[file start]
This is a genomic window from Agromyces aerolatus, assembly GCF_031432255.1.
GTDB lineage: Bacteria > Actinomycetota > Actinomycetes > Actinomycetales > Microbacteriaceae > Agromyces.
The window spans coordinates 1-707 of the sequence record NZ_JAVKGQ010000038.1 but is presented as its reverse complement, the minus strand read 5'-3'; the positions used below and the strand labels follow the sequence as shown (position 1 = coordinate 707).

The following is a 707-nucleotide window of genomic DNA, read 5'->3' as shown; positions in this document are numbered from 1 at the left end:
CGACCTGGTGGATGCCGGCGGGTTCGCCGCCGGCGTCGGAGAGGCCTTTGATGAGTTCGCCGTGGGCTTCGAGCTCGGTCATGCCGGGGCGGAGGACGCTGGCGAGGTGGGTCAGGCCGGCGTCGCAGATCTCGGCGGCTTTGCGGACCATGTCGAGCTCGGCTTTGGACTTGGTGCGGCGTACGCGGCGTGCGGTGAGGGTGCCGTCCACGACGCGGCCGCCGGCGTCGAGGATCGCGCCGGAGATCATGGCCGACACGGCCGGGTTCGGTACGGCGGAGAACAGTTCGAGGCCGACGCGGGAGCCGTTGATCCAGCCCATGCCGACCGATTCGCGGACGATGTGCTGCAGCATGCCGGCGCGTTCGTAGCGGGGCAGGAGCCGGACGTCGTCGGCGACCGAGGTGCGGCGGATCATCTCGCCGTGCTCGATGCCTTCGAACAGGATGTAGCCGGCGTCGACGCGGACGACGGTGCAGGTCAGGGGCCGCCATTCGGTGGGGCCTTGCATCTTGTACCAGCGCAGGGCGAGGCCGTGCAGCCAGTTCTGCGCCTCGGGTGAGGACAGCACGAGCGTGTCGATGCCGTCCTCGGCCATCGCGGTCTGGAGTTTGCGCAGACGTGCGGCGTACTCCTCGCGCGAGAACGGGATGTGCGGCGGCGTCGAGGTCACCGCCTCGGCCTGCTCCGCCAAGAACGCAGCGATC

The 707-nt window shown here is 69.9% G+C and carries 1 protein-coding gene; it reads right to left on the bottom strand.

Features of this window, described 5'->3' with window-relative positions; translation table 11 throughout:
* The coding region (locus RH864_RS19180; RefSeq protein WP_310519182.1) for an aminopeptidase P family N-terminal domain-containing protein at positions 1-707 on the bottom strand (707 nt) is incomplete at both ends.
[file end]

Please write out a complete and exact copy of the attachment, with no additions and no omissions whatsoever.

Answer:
This is a genomic window from Agromyces aerolatus, assembly GCF_031432255.1.
GTDB lineage: Bacteria > Actinomycetota > Actinomycetes > Actinomycetales > Microbacteriaceae > Agromyces.
The window spans coordinates 1-707 of the sequence record NZ_JAVKGQ010000038.1 but is presented as its reverse complement, the minus strand read 5'-3'; the positions used below and the strand labels follow the sequence as shown (position 1 = coordinate 707).

The following is a 707-nucleotide window of genomic DNA, read 5'->3' as shown; positions in this document are numbered from 1 at the left end:
CGACCTGGTGGATGCCGGCGGGTTCGCCGCCGGCGTCGGAGAGGCCTTTGATGAGTTCGCCGTGGGCTTCGAGCTCGGTCATGCCGGGGCGGAGGACGCTGGCGAGGTGGGTCAGGCCGGCGTCGCAGATCTCGGCGGCTTTGCGGACCATGTCGAGCTCGGCTTTGGACTTGGTGCGGCGTACGCGGCGTGCGGTGAGGGTGCCGTCCACGACGCGGCCGCCGGCGTCGAGGATCGCGCCGGAGATCATGGCCGACACGGCCGGGTTCGGTACGGCGGAGAACAGTTCGAGGCCGACGCGGGAGCCGTTGATCCAGCCCATGCCGACCGATTCGCGGACGATGTGCTGCAGCATGCCGGCGCGTTCGTAGCGGGGCAGGAGCCGGACGTCGTCGGCGACCGAGGTGCGGCGGATCATCTCGCCGTGCTCGATGCCTTCGAACAGGATGTAGCCGGCGTCGACGCGGACGACGGTGCAGGTCAGGGGCCGCCATTCGGTGGGGCCTTGCATCTTGTACCAGCGCAGGGCGAGGCCGTGCAGCCAGTTCTGCGCCTCGGGTGAGGACAGCACGAGCGTGTCGATGCCGTCCTCGGCCATCGCGGTCTGGAGTTTGCGCAGACGTGCGGCGTACTCCTCGCGCGAGAACGGGATGTGCGGCGGCGTCGAGGTCACCGCCTCGGCCTGCTCCGCCAAGAACGCAGCGATC

The 707-nt window shown here is 69.9% G+C and carries 1 protein-coding gene; it reads right to left on the bottom strand.

Features of this window, described 5'->3' with window-relative positions; translation table 11 throughout:
* The coding region (locus RH864_RS19180; RefSeq protein WP_310519182.1) for an aminopeptidase P family N-terminal domain-containing protein at positions 1-707 on the bottom strand (707 nt) is incomplete at both ends.